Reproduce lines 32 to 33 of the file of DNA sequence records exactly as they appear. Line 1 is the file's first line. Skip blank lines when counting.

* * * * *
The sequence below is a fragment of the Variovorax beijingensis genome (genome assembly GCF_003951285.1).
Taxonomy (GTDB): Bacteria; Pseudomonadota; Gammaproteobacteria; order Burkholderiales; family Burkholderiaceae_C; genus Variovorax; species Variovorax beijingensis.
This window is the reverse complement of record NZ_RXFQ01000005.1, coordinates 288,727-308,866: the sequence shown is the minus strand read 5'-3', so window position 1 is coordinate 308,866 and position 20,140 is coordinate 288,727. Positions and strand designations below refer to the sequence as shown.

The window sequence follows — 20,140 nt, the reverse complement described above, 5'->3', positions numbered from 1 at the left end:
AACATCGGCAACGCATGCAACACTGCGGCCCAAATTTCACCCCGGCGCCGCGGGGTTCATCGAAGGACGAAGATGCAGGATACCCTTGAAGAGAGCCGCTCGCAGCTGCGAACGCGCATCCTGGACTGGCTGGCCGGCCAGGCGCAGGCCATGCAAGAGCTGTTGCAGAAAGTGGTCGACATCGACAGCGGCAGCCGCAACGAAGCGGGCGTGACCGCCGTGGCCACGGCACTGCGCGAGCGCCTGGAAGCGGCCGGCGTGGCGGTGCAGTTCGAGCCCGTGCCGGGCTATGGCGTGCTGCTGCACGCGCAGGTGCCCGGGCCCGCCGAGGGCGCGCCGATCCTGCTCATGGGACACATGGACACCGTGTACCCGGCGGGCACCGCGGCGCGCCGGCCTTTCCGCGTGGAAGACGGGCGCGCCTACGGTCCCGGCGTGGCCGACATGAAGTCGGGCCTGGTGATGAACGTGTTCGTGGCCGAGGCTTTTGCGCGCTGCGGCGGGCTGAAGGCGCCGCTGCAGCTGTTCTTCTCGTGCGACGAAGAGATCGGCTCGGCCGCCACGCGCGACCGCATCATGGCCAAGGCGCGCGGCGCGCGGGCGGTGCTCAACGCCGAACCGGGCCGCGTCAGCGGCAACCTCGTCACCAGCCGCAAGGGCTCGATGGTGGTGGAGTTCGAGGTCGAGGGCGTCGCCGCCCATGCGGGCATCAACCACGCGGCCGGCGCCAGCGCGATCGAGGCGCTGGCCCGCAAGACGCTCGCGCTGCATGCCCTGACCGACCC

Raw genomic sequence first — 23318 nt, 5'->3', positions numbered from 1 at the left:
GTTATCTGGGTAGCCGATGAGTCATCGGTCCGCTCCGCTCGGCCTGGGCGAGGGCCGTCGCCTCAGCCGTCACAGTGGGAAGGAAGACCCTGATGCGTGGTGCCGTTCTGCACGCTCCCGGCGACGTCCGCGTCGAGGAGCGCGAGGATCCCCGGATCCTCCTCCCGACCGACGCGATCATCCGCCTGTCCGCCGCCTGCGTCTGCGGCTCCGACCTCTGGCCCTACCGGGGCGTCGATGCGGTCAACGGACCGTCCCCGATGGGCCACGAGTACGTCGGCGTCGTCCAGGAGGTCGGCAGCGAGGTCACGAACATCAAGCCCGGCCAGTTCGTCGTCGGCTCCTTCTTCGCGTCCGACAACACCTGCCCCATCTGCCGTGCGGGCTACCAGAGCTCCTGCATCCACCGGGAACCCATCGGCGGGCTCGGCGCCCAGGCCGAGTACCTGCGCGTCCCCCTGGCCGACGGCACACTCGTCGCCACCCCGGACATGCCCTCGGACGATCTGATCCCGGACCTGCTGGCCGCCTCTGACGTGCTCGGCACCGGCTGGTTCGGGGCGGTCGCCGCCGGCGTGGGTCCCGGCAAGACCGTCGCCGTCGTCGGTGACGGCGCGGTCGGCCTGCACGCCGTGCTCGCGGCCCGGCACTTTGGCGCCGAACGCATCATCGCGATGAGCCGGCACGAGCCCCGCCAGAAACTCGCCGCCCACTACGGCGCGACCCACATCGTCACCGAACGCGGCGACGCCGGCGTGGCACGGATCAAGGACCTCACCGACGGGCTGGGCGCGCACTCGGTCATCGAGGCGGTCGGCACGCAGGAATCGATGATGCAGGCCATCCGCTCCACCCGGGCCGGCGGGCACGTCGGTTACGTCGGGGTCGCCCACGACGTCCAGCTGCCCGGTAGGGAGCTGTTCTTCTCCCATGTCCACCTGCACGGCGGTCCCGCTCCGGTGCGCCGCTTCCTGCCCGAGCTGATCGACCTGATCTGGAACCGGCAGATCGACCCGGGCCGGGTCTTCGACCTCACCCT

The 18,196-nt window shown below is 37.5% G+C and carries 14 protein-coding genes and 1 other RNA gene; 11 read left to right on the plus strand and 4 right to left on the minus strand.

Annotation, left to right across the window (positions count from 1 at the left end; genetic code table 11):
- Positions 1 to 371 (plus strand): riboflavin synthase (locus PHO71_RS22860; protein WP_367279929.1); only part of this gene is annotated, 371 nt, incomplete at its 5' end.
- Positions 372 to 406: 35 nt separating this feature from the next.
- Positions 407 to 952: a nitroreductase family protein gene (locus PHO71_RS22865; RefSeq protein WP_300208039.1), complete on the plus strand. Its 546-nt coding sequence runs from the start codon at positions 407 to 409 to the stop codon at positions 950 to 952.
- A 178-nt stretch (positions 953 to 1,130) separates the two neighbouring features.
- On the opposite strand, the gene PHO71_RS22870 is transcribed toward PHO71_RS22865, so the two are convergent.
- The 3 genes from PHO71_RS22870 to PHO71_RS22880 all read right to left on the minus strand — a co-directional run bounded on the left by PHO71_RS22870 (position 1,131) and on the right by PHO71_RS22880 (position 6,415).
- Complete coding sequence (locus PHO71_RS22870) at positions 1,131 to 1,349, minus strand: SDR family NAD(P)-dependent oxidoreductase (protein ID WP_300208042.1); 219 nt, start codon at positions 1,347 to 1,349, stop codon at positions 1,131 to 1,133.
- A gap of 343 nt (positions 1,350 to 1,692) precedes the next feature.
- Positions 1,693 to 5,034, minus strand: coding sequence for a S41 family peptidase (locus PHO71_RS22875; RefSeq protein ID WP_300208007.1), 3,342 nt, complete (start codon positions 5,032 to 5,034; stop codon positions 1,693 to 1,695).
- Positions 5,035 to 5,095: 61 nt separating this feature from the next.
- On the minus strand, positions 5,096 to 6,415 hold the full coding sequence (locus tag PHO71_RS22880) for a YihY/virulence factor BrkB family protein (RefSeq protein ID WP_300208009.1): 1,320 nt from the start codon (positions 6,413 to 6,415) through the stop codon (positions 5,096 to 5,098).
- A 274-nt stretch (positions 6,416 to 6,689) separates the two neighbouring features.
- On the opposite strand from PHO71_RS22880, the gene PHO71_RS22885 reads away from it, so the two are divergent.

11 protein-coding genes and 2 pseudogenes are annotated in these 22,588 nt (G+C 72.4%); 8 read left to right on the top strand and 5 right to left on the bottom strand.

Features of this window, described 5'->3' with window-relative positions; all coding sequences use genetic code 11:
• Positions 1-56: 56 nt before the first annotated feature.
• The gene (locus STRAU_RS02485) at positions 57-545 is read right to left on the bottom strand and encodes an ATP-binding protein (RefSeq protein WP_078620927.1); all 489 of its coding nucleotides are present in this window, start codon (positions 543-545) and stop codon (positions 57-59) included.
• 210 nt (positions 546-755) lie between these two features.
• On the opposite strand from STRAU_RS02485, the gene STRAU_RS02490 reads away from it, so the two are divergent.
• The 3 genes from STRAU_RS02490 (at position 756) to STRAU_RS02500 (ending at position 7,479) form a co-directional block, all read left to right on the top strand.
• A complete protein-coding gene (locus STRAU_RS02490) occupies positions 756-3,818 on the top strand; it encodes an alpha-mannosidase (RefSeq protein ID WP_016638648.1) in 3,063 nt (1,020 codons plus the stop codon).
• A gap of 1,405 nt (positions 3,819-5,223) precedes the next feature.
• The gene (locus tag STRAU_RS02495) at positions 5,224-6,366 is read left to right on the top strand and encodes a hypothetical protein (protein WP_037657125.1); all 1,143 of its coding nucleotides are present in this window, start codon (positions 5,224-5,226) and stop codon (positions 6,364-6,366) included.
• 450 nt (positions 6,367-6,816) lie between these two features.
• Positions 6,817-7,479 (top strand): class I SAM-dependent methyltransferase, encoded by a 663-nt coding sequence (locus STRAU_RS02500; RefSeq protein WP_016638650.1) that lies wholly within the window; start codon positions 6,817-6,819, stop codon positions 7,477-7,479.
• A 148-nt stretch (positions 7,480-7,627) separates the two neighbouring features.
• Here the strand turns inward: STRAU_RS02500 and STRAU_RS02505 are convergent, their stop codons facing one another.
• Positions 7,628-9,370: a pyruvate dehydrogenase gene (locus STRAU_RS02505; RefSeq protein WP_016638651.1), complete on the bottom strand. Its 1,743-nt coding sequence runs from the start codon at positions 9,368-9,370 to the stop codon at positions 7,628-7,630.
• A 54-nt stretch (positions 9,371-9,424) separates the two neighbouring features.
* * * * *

• The gene (locus tag STRAU_RS02495) at positions 5,224-6,366 is read left to right on the top strand and encodes a hypothetical protein (protein WP_037657125.1); all 1,143 of its coding nucleotides are present in this window, start codon (positions 5,224-5,226) and stop codon (positions 6,364-6,366) included.
• 450 nt (positions 6,367-6,816) lie between these two features.